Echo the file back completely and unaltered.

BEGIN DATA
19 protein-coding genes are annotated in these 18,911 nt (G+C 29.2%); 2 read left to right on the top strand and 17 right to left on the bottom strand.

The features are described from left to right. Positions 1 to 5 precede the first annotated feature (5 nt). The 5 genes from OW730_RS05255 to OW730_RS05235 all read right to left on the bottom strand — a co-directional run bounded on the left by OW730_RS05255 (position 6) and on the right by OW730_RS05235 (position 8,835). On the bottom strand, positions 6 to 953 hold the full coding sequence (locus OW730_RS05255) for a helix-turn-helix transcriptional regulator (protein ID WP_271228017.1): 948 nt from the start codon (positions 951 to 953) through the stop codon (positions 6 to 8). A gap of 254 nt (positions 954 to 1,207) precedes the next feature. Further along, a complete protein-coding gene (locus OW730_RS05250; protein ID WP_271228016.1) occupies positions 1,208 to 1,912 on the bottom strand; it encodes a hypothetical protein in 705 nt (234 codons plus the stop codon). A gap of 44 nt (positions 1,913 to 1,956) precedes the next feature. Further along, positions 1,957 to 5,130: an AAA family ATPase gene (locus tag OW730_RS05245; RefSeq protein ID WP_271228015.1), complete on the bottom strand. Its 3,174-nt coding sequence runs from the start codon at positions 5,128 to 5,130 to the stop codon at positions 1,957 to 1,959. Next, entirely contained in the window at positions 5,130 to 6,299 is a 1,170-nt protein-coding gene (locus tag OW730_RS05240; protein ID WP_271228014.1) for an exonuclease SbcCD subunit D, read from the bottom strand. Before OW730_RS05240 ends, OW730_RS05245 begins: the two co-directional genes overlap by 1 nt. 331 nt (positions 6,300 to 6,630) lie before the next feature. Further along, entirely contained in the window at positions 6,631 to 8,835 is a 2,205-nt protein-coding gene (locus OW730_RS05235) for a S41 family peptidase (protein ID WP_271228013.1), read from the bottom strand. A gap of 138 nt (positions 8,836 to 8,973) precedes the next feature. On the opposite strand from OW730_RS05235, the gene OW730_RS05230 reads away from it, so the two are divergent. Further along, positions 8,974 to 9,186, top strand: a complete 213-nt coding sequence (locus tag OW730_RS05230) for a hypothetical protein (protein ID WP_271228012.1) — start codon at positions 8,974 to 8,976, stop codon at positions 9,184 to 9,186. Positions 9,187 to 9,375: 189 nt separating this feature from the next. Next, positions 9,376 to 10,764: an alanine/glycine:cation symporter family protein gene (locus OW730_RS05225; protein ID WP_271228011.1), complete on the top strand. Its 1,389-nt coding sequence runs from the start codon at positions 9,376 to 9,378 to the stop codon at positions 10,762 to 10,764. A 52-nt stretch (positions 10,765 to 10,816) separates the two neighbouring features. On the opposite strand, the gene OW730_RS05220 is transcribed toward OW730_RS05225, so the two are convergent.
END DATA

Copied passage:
19 protein-coding genes are annotated in these 18,911 nt (G+C 29.2%); 2 read left to right on the top strand and 17 right to left on the bottom strand.

The features are described from left to right. Positions 1 to 5 precede the first annotated feature (5 nt). The 5 genes from OW730_RS05255 to OW730_RS05235 all read right to left on the bottom strand — a co-directional run bounded on the left by OW730_RS05255 (position 6) and on the right by OW730_RS05235 (position 8,835). On the bottom strand, positions 6 to 953 hold the full coding sequence (locus OW730_RS05255) for a helix-turn-helix transcriptional regulator (protein ID WP_271228017.1): 948 nt from the start codon (positions 951 to 953) through the stop codon (positions 6 to 8). A gap of 254 nt (positions 954 to 1,207) precedes the next feature. Further along, a complete protein-coding gene (locus OW730_RS05250; protein ID WP_271228016.1) occupies positions 1,208 to 1,912 on the bottom strand; it encodes a hypothetical protein in 705 nt (234 codons plus the stop codon). A gap of 44 nt (positions 1,913 to 1,956) precedes the next feature. Further along, positions 1,957 to 5,130: an AAA family ATPase gene (locus tag OW730_RS05245; RefSeq protein ID WP_271228015.1), complete on the bottom strand. Its 3,174-nt coding sequence runs from the start codon at positions 5,128 to 5,130 to the stop codon at positions 1,957 to 1,959. Next, entirely contained in the window at positions 5,130 to 6,299 is a 1,170-nt protein-coding gene (locus tag OW730_RS05240; protein ID WP_271228014.1) for an exonuclease SbcCD subunit D, read from the bottom strand. Before OW730_RS05240 ends, OW730_RS05245 begins: the two co-directional genes overlap by 1 nt. 331 nt (positions 6,300 to 6,630) lie before the next feature. Further along, entirely contained in the window at positions 6,631 to 8,835 is a 2,205-nt protein-coding gene (locus OW730_RS05235) for a S41 family peptidase (protein ID WP_271228013.1), read from the bottom strand. A gap of 138 nt (positions 8,836 to 8,973) precedes the next feature. On the opposite strand from OW730_RS05235, the gene OW730_RS05230 reads away from it, so the two are divergent. Further along, positions 8,974 to 9,186, top strand: a complete 213-nt coding sequence (locus tag OW730_RS05230) for a hypothetical protein (protein ID WP_271228012.1) — start codon at positions 8,974 to 8,976, stop codon at positions 9,184 to 9,186. Positions 9,187 to 9,375: 189 nt separating this feature from the next. Next, positions 9,376 to 10,764: an alanine/glycine:cation symporter family protein gene (locus OW730_RS05225; protein ID WP_271228011.1), complete on the top strand. Its 1,389-nt coding sequence runs from the start codon at positions 9,376 to 9,378 to the stop codon at positions 10,762 to 10,764. A 52-nt stretch (positions 10,765 to 10,816) separates the two neighbouring features. On the opposite strand, the gene OW730_RS05220 is transcribed toward OW730_RS05225, so the two are convergent.